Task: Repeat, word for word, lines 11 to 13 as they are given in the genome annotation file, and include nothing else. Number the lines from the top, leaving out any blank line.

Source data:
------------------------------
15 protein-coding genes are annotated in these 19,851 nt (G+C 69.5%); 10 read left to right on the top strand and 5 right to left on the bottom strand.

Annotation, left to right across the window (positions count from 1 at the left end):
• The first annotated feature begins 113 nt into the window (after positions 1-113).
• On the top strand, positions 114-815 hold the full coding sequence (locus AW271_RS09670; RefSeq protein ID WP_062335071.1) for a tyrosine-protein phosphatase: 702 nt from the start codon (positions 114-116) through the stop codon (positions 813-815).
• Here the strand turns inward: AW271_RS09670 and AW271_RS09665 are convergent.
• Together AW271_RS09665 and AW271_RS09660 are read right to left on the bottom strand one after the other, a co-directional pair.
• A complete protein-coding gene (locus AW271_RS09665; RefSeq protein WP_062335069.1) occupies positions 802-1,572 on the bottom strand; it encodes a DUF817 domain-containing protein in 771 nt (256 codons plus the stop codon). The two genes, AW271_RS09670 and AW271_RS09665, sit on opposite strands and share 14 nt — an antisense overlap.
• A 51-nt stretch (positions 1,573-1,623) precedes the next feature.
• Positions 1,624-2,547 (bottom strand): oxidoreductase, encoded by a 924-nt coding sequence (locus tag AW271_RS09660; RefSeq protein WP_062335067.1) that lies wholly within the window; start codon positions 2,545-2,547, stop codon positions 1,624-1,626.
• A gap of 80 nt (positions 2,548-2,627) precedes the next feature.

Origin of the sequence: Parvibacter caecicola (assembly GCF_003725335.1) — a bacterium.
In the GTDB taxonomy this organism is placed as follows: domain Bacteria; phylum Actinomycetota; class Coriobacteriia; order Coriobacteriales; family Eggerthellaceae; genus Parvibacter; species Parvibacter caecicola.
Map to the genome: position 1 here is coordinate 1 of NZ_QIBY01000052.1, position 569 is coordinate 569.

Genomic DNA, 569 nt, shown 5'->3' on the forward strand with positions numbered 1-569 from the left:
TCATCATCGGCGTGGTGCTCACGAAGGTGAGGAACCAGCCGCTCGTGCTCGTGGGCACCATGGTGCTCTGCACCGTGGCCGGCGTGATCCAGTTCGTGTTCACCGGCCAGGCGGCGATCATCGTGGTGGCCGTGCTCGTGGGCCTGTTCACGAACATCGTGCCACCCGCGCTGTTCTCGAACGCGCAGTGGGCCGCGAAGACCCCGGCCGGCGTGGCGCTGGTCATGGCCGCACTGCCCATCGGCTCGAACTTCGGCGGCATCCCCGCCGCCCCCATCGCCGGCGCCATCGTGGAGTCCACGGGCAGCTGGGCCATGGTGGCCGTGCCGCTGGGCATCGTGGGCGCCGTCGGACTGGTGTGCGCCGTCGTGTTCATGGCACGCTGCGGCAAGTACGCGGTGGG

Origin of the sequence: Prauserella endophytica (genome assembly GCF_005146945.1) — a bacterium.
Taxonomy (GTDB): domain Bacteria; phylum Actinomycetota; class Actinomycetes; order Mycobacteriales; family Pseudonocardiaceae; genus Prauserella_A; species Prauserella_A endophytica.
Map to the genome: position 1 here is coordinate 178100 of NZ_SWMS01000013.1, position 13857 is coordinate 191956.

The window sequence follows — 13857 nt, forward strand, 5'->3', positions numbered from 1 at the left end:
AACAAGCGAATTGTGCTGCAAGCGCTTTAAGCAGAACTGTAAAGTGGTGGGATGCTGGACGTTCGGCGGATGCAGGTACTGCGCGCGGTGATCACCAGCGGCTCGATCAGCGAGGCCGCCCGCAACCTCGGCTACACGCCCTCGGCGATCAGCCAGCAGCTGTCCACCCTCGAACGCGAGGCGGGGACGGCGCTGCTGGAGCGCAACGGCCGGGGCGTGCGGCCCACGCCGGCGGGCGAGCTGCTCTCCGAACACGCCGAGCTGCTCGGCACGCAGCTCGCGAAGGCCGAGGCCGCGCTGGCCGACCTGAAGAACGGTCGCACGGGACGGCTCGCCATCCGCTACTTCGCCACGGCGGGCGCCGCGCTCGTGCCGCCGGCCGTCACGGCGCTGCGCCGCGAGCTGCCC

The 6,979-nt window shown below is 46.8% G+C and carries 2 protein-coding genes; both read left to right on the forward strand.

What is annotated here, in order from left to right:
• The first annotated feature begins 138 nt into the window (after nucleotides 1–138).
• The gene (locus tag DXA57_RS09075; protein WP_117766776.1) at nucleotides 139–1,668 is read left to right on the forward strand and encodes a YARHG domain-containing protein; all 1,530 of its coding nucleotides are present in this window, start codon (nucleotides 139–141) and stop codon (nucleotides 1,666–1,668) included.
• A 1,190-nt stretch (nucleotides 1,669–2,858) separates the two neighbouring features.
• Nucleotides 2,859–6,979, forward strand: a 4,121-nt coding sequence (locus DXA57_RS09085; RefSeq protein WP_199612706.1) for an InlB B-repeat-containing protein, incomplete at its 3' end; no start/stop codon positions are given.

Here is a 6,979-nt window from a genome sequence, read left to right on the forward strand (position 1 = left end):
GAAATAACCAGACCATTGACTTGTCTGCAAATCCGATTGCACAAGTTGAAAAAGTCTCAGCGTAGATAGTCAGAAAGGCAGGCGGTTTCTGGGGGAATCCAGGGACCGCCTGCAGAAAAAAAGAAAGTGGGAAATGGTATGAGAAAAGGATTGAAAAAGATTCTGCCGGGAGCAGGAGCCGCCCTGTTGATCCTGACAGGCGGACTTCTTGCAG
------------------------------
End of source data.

Origin of the sequence: Parvibacter caecicola (assembly GCF_003725335.1) — a bacterium.
In the GTDB taxonomy this organism is placed as follows: domain Bacteria; phylum Actinomycetota; class Coriobacteriia; order Coriobacteriales; family Eggerthellaceae; genus Parvibacter; species Parvibacter caecicola.
Map to the genome: position 1 here is coordinate 1 of NZ_QIBY01000052.1, position 569 is coordinate 569.